New data shared today with Europe's epilepsy community at the 10th European Congress on Epileptology (ECE) in London, demonstrated the efficacy of Fycompa(R) (perampanel) in reducing partial-onset seizures, the most common form of epilepsy, and its effectiveness and flexibility of use as add-on therapy. 

The successful treatment of partial-onset seizures (the most common form of epilepsy) remains a significant challenge in some patients and the incidence of uncontrolled partial epilepsy remains high, despite many existing anti-epileptic drugs (AEDs); between 20 - 40% of patients with epilepsy have remained poorly controlled despite these treatments.[1] The new data supports the use of perampanel as a new therapeutic option for this hard-to-treat patient population.

 Results from two separate analyses of pooled data from the perampanel pivotal Phase III clinical trial program endorse the efficacy and safety of the new AED at clinically relevant doses.[2] In addition, the results show that perampanel decreased the frequency of both complex partial seizures and secondarily generalized seizures.[3] In a third analysis of the pooled trial data, patients with uncontrolled partial-onset seizures taking any of the five most commonly-used AEDs with perampanel as an add-on therapy experienced a reduction in their seizure frequency. Patients generally received additional benefit from increased doses of perampanel.[4] 

 "This first-ever presentation of the pooled data from the perampanel Phase III trial program has been anticipated by the epilepsy community. These results complement to the wealth of efficacy and safety data from the clinical development program supporting the use of the new treatment. In addition, they further demonstrate the important adjunctive role that perampanel may have in the treatment of patients with partial onset seizures in Europe," commented Professor Bernhard Steinhoff Medical Director and Executive at the Epilepsy Centre, Kehl-Kork, Germany.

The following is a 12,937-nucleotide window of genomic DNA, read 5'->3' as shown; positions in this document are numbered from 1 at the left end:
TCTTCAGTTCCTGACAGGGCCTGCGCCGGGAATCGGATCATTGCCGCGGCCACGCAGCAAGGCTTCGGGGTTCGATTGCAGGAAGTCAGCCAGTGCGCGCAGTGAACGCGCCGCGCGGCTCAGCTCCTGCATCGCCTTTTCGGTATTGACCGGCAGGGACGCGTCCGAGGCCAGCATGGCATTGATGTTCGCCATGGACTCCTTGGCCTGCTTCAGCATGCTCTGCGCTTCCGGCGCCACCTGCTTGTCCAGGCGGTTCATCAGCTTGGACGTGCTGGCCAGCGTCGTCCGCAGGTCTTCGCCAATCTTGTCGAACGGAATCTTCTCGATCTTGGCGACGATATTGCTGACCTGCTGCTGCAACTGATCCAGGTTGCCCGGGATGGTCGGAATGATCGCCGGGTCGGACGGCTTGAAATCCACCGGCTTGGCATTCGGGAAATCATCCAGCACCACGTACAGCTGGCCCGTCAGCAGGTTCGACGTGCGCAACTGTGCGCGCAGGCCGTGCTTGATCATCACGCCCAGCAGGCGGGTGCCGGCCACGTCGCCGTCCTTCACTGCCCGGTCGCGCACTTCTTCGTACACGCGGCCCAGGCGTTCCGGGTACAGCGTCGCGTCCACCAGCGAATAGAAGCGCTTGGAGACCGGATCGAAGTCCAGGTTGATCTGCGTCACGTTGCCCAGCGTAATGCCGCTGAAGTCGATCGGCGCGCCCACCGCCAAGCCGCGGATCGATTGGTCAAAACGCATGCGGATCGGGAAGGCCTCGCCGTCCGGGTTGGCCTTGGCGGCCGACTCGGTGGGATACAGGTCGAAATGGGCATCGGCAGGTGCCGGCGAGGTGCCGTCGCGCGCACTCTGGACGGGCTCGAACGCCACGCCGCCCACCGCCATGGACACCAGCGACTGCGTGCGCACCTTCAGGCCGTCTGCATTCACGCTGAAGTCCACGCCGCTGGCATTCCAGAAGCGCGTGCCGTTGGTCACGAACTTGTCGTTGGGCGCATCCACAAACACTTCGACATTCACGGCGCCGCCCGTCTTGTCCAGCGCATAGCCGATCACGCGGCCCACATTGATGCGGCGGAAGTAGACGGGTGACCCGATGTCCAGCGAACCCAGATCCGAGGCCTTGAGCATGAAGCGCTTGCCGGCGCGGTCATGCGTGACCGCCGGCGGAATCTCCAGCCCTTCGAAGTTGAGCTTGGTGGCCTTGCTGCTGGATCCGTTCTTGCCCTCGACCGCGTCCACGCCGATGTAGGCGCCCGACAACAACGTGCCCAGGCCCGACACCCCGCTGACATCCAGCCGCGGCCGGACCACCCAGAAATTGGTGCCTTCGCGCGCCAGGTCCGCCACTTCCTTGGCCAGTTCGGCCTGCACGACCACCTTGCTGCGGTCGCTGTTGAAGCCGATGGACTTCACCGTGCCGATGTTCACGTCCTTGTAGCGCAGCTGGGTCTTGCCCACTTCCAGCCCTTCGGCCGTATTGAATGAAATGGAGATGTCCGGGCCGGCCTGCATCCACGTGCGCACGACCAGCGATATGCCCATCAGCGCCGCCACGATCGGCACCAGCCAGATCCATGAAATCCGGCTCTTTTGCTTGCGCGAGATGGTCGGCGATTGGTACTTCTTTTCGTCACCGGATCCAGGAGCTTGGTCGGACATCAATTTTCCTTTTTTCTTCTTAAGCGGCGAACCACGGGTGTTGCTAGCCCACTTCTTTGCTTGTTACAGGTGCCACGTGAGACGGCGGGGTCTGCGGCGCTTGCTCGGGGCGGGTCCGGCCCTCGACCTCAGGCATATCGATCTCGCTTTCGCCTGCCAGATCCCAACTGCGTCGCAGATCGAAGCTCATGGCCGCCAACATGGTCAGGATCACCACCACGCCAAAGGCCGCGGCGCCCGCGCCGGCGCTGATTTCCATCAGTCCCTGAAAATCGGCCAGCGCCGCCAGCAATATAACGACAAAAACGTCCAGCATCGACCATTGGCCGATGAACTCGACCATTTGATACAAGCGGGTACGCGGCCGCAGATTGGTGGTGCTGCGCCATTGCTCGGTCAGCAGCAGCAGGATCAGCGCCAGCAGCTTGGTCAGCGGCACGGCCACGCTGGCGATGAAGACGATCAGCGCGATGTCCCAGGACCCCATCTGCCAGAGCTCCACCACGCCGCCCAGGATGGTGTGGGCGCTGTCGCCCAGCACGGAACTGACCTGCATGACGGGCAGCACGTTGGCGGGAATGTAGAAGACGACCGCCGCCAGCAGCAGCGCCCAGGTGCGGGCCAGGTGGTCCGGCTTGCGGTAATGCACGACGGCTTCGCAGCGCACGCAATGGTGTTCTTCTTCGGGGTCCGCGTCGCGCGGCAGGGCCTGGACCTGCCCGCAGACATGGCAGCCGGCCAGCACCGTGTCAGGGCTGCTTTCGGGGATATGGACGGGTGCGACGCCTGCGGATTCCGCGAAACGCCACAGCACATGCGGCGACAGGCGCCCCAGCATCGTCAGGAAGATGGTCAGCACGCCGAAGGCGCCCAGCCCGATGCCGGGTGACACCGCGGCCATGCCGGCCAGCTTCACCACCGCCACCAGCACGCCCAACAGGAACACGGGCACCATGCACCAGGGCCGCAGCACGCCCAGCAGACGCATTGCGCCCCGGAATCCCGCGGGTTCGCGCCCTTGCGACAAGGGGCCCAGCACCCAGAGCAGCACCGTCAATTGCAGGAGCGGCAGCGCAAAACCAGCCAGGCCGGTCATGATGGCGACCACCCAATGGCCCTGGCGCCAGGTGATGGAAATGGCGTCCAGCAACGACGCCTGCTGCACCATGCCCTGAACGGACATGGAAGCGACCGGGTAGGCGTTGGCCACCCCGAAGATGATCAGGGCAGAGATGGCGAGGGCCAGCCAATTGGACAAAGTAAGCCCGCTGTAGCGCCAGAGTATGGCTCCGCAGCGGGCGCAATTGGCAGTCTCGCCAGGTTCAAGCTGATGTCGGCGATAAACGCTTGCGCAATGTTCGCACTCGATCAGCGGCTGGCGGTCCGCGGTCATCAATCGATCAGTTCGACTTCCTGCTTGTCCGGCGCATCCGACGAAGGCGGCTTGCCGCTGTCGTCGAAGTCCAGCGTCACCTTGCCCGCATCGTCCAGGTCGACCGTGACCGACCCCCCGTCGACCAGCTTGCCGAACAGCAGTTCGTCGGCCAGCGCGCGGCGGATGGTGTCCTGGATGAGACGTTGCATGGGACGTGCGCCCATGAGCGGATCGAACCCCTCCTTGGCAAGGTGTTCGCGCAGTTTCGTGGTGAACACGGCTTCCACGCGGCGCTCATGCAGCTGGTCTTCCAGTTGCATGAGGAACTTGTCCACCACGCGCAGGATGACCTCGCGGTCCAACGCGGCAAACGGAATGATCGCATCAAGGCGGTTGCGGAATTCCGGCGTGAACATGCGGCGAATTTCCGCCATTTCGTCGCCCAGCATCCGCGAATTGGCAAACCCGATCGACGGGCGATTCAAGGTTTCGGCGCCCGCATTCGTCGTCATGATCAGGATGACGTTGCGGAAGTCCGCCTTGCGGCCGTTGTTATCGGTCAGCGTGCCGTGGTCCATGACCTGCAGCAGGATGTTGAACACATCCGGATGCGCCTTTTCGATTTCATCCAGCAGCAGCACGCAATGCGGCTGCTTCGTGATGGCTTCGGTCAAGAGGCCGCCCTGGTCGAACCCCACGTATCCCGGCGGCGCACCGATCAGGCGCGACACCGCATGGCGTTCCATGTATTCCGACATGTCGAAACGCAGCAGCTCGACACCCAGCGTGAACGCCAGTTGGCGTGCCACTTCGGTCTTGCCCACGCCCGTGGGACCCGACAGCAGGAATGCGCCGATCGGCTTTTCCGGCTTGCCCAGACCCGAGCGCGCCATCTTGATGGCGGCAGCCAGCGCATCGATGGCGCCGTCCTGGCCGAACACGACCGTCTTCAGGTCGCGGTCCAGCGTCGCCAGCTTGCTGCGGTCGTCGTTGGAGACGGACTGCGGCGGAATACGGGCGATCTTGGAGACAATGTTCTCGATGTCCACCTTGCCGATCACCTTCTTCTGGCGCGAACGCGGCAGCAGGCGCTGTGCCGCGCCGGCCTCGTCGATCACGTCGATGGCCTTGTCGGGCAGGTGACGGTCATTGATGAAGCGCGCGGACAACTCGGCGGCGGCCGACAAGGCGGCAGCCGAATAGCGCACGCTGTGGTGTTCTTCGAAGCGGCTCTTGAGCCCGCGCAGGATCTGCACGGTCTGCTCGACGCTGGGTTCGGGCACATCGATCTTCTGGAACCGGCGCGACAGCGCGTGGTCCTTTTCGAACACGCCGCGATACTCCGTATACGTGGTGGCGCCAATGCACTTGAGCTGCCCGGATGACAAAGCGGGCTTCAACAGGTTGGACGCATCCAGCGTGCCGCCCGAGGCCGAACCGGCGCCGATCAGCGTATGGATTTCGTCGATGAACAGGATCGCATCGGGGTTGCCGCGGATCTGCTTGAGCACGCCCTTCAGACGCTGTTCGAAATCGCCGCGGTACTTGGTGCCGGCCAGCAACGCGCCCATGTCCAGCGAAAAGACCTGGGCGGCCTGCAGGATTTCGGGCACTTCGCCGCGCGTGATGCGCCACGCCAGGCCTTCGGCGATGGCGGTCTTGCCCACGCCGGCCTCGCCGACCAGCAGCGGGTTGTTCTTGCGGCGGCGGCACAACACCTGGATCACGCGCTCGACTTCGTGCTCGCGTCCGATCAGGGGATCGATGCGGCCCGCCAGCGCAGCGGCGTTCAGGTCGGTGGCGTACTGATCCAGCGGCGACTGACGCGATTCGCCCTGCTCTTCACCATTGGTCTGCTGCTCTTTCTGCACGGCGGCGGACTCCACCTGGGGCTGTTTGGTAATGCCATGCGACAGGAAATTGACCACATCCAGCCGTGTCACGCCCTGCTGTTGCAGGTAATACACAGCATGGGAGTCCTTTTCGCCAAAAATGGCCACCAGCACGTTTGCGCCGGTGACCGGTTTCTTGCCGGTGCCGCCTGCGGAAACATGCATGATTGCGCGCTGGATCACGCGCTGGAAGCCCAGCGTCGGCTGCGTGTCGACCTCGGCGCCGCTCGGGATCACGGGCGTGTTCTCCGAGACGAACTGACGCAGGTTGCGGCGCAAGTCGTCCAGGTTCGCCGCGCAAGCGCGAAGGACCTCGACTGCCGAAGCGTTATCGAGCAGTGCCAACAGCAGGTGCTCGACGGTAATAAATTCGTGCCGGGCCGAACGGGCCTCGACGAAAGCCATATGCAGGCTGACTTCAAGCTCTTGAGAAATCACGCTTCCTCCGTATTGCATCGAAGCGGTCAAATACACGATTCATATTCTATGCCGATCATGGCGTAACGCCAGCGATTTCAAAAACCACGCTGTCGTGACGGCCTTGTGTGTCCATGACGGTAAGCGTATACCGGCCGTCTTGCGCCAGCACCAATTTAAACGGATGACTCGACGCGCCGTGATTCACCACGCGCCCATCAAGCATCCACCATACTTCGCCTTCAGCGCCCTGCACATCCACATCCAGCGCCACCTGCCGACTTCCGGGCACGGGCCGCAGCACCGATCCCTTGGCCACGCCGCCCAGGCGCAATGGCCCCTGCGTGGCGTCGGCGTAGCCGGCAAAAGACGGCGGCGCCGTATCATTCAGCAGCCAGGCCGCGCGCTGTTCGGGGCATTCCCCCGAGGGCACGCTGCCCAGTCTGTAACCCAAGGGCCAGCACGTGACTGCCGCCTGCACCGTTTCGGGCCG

Specific results from the three new analyses include:

- Abstract 656; E. Ben-Menachem et al.:[2] 1,265 patients (348, 161, 159, 46, 287, 14, 114) patients were included in the safety population for placebo, perampanel 2, 4, 8, 12 mg (randomized dose). Median percent changes in seizure frequency for placebo, 2, 4, 8, 12 mg were -11.7%, -17.3%, -24.1%, -31.9%, -26.2%, respectively. Responder rates were 18.4%, 22.4%, 30.8%, 37.6%, and 39.5%. These data are comparable with randomized results from the individual studies, which did not account for failure to reach assigned doses. Safety analyses were also comparable.

- Abstract 417; B.J. Steinhoff et al.:[3] 442, 180, 172, 431, and 254 patients were randomised to placebo, perampanel 2, 4, 8, 12 mg, respectively. Median percent changes in CPS+SGS frequency were -14.6% (n=319), -26.6% (n=150), -35.6% (n=145), -35.9% (n=267), -30.3% (n=104) for placebo, perampanel 2, 4, 8, 12 mg actual doses. Responder rates were 21.9%, 29.3%, 37.9%, 40.1%, 39.4%. Median percent changes in SGS frequency were -19.5% (n=133), -27.9% (n=60), -54.6% (n=66), -60.8% (n=112), -56.0% (n=43) for placebo, 2, 4, 8, 12 mg. Responder rates were 38.3%, 43.3%, 53.0%, 56.3%, 53.5%